US6636732B1 (en) 1998-03-19 2003-10-21 Securealert, Inc. Emergency phone with single-button activation
US20040201565A1 (en) * 2003-04-09 2004-10-14 Cunningham J. Vernon Address and/or alarm indicator sign
US20050021960A1 (en) * 2000-02-23 2005-01-27 Mckeeth James Method and system for authenticating a user of a computer system
US20050094564A1 (en) * 2003-11-05 2005-05-05 Huang Gene H. ATM alarm and tracking system
US6941125B2 (en) 2001-10-26 2005-09-06 Safer Home, Inc. Telephone adapted for emergency dialing by touch
US20060003809A1 (en) * 1998-03-19 2006-01-05 Boling Brian M Emergency phone with single button activation
US20060029208A1 (en) * 2001-10-26 2006-02-09 Montague William A Telephone adapted for emergency dialing by touch
WO2006014782A2 (en) 2004-07-27 2006-02-09 Honeywell International, Inc. Remote control of a speaker phone device as a standalone device or as part of a security system
US7004387B1 (en) 2004-10-15 2006-02-28 Kaimikaua Charles M System and method for preventing theft at automatic teller machines
US20080040273A1 (en) * 1998-11-11 2008-02-14 Savage John G Digital data interchange devices and networks
US20080102785A1 (en) * 2006-11-01 2008-05-01 Childress Rhonda L Apparatus, system and method of enabling a person in distress to covertly communicate with an emergency response center
US7737841B2 (en) 2006-07-14 2010-06-15 Remotemdx Alarm and alarm management system for remote tracking devices
US7804412B2 (en) 2005-08-10 2010-09-28 Securealert, Inc. Remote tracking and communication device
US7936262B2 (en) 2006-07-14 2011-05-03 Securealert, Inc. Remote tracking system with a dedicated monitoring center
US8232876B2 (en) 2008-03-07 2012-07-31 Securealert, Inc. System and method for monitoring individuals using a beacon and intelligent remote tracking device
US8514070B2 (en) 2010-04-07 2013-08-20 Securealert, Inc. Tracking device incorporating enhanced security mounting strap
US8797210B2 (en) 2006-07-14 2014-08-05 Securealert, Inc. Remote tracking device and a system and method for two-way voice communication between the device and a monitoring center
US10223875B1 (en) 2018-08-27 2019-03-05 Capital One Services, Llc Methods and devices for automatic transaction machines for recognizing surroundings

Citations (17)

* Cited by examiner, † Cited by third party
Publication number Priority date Publication date Assignee Title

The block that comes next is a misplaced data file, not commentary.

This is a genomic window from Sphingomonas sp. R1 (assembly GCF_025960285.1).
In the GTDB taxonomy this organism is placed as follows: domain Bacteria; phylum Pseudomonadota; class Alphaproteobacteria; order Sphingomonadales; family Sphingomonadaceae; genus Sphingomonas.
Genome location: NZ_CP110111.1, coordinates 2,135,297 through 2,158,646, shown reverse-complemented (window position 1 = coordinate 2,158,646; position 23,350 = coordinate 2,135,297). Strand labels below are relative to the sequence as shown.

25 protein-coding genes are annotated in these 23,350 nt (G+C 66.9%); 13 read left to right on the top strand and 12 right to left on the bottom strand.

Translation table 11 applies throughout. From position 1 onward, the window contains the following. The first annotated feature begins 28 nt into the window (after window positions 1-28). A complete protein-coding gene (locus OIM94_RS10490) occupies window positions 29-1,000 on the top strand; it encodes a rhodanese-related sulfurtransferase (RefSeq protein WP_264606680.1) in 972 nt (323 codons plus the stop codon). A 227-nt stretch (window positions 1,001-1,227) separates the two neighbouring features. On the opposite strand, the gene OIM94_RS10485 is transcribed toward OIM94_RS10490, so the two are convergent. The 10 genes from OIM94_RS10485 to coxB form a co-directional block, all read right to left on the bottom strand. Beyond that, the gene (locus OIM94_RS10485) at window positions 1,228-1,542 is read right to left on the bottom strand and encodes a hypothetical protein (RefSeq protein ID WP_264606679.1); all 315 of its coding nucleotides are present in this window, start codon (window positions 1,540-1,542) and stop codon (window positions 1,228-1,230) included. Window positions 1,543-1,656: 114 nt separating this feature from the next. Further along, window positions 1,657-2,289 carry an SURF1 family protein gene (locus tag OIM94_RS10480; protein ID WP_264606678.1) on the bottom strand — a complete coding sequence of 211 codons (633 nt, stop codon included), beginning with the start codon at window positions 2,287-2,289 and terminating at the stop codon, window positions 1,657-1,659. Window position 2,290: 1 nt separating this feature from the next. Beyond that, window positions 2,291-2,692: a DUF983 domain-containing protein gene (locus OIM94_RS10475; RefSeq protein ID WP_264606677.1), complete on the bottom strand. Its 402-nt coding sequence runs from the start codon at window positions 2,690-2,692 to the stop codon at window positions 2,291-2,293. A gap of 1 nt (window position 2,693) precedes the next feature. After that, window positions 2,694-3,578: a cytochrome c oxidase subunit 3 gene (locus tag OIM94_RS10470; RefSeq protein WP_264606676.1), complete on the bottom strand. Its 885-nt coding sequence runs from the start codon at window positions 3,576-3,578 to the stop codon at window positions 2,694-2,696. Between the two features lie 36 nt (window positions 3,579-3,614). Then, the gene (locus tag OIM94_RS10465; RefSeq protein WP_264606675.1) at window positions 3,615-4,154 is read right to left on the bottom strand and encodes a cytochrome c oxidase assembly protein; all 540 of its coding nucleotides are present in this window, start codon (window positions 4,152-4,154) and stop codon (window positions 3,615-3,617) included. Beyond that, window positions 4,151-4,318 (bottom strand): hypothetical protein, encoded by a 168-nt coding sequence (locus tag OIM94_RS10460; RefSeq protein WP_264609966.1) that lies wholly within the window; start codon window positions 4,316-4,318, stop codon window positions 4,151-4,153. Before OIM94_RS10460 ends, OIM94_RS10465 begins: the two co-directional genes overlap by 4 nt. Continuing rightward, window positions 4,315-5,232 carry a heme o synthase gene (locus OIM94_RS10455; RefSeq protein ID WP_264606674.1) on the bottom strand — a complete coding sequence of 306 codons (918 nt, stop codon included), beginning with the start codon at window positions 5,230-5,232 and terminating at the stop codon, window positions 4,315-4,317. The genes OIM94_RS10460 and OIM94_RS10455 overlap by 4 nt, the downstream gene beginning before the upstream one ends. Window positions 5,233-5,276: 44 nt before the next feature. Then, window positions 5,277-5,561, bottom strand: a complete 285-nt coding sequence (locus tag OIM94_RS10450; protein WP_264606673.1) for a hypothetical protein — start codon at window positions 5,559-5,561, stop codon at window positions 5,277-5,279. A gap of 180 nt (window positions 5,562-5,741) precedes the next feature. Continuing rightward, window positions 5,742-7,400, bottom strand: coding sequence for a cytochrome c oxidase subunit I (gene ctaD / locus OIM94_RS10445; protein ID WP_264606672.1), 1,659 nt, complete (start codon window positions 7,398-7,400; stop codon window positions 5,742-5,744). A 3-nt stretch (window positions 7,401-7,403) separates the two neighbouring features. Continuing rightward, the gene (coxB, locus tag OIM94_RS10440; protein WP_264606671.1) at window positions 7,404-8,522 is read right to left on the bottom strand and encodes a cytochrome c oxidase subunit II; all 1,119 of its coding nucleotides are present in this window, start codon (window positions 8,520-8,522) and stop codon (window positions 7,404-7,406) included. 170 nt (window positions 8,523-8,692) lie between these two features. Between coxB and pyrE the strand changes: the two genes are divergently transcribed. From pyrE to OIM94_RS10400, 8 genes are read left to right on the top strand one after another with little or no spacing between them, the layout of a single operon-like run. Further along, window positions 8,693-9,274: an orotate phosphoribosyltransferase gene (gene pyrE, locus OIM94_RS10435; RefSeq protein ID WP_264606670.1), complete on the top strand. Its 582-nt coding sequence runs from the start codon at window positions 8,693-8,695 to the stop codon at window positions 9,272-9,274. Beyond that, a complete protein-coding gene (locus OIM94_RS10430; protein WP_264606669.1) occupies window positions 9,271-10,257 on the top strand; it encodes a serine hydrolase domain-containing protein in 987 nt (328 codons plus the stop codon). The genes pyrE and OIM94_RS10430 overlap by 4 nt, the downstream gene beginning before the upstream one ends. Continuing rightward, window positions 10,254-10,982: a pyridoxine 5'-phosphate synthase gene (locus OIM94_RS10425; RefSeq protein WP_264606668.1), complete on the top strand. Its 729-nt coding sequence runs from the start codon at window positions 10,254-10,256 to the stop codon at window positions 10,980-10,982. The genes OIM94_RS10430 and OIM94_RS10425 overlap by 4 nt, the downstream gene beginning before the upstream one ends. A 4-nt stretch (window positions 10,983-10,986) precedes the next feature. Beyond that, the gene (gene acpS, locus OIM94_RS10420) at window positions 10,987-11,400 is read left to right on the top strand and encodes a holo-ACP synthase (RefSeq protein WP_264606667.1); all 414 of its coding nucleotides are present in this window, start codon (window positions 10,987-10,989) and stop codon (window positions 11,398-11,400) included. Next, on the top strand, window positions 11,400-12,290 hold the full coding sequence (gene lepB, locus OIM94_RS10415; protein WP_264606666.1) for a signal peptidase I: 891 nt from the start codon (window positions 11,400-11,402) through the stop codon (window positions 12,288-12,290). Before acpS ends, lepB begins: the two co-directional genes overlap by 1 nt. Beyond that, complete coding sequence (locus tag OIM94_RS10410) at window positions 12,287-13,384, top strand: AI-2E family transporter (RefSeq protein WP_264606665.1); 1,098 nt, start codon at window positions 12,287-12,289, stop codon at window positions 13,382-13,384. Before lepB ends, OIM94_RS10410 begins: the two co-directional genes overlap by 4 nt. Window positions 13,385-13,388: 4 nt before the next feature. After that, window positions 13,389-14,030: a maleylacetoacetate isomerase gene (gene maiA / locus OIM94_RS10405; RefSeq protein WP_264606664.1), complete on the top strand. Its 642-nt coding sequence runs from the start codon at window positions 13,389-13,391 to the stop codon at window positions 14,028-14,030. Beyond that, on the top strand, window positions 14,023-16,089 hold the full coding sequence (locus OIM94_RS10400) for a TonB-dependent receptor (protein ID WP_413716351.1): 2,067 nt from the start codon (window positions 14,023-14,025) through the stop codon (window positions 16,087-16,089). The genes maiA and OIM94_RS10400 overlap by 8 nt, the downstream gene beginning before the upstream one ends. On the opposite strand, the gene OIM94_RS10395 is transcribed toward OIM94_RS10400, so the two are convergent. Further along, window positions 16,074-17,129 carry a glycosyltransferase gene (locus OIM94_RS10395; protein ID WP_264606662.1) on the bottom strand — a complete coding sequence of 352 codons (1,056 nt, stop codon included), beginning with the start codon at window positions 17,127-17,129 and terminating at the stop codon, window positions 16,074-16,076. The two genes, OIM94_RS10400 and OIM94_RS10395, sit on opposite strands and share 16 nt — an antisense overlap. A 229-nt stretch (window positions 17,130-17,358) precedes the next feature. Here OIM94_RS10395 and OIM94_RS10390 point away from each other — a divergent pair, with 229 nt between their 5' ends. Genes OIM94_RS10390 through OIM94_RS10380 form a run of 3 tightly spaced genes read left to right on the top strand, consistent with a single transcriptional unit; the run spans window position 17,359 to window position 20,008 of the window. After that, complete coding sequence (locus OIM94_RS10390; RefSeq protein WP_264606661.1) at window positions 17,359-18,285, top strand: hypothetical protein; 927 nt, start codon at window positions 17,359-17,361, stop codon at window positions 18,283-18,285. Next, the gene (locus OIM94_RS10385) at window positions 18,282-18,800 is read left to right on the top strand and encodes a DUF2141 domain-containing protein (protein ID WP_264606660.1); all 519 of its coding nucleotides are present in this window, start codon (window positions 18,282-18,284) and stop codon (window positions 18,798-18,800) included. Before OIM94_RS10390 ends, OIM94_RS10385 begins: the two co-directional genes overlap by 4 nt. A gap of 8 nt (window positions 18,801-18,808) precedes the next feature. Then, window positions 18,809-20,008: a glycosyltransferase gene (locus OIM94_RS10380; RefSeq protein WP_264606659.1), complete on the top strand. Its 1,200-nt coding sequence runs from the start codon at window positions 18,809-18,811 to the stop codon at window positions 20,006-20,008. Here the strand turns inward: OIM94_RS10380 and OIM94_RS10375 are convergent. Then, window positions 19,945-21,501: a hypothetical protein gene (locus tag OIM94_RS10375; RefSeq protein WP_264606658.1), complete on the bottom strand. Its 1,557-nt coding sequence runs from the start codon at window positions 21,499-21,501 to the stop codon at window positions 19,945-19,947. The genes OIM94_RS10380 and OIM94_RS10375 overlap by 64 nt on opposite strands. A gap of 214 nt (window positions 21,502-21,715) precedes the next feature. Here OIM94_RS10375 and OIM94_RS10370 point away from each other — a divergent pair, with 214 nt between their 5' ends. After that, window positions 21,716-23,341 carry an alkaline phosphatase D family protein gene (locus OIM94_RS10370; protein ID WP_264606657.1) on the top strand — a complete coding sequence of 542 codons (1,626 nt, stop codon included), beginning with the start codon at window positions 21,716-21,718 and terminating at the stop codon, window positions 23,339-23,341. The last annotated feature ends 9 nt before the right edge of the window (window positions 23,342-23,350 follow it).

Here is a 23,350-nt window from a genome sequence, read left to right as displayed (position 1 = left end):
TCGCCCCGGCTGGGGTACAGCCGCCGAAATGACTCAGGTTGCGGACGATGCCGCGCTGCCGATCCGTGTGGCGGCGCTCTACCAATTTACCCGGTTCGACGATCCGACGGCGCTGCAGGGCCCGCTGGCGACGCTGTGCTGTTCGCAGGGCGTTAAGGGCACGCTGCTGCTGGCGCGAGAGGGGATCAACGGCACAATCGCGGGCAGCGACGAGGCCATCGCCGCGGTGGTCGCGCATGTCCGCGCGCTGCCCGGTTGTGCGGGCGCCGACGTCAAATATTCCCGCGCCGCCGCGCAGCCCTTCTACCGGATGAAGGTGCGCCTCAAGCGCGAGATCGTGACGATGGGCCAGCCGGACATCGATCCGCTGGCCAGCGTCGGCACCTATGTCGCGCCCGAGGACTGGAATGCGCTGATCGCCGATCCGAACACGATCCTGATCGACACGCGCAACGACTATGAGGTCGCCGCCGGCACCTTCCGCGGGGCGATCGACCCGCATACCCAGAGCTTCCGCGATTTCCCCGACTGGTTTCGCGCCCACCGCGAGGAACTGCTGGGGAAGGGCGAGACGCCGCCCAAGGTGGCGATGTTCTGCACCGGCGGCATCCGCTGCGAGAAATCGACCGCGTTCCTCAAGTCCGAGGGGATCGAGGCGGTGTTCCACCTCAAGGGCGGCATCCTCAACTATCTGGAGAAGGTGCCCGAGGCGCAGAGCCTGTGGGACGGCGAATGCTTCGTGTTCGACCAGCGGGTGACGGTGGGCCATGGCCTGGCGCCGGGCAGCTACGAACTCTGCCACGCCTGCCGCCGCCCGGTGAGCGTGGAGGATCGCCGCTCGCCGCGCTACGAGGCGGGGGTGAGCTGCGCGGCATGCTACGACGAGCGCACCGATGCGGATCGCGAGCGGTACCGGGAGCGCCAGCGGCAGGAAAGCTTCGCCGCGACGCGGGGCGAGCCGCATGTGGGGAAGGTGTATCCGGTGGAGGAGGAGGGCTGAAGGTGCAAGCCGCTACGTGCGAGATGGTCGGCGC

US3582555A (en) * 1968-03-27 1971-06-01 Dasa Corp Telephone alarm system
US4176254A (en) * 1977-12-27 1979-11-27 Telcom, Inc. Emergency roadside telephone system
US4380201A (en) * 1981-03-10 1983-04-19 Exsior Dion Bank construction
US4467142A (en) * 1981-09-18 1984-08-21 Licentia Patent-Verwaltungs-Gmbh System for transmitting emergency calls from persons requiring assistance
US4763349A (en) * 1981-12-31 1988-08-09 Howard Siegel Monitoring apparatus using telephone link
US4802208A (en) * 1987-05-19 1989-01-31 Inventa Electronics Co., Ltd. Hot-line device for telephone sets
US4878236A (en) * 1988-12-02 1989-10-31 Ray Donald K Automatic emergency locator system and method
US4884514A (en) * 1988-07-27 1989-12-05 Heritage Industries, Inc. Automatic teller machine housing
US4911087A (en) * 1988-12-19 1990-03-27 Edward Couvrette Self banking kiosk
US4918717A (en) * 1988-08-23 1990-04-17 Knight Protective Industries Alarm system having bidirectional communication with secured area
US5054058A (en) * 1987-10-01 1991-10-01 Canon Kabushiki Kaisha Telephone and telephone system having improved one-touch calling
US5086463A (en) * 1989-10-02 1992-02-04 Vesely Kevin T Vandal-resistant communications station
US5235630A (en) * 1991-04-17 1993-08-10 Telident, Incorporated Emergency call station identification system and method
US5305370A (en) * 1991-09-04 1994-04-19 Lloyd Kearns Personal emergency response communications system
US5354974A (en) * 1992-11-24 1994-10-11 Base 10 Systems, Inc. Automatic teller system and method of operating same
US5517547A (en) * 1993-04-13 1996-05-14 Ladha; Nizar Alarm panel with cellular telephone backup
US5548632A (en) * 1993-11-30 1996-08-20 Lawrence Steelman Safe alert emergency alerting system for remotely located sites

Patent Citations (17)

* Cited by examiner, † Cited by third party
Publication number Priority date Publication date Assignee Title
US3582555A (en) * 1968-03-27 1971-06-01 Dasa Corp Telephone alarm system
US4176254A (en) * 1977-12-27 1979-11-27 Telcom, Inc. Emergency roadside telephone system
US4380201A (en) * 1981-03-10 1983-04-19 Exsior Dion Bank construction
US4467142A (en) * 1981-09-18 1984-08-21 Licentia Patent-Verwaltungs-Gmbh System for transmitting emergency calls from persons requiring assistance
US4763349A (en) * 1981-12-31 1988-08-09 Howard Siegel Monitoring apparatus using telephone link
US4802208A (en) * 1987-05-19 1989-01-31 Inventa Electronics Co., Ltd. Hot-line device for telephone sets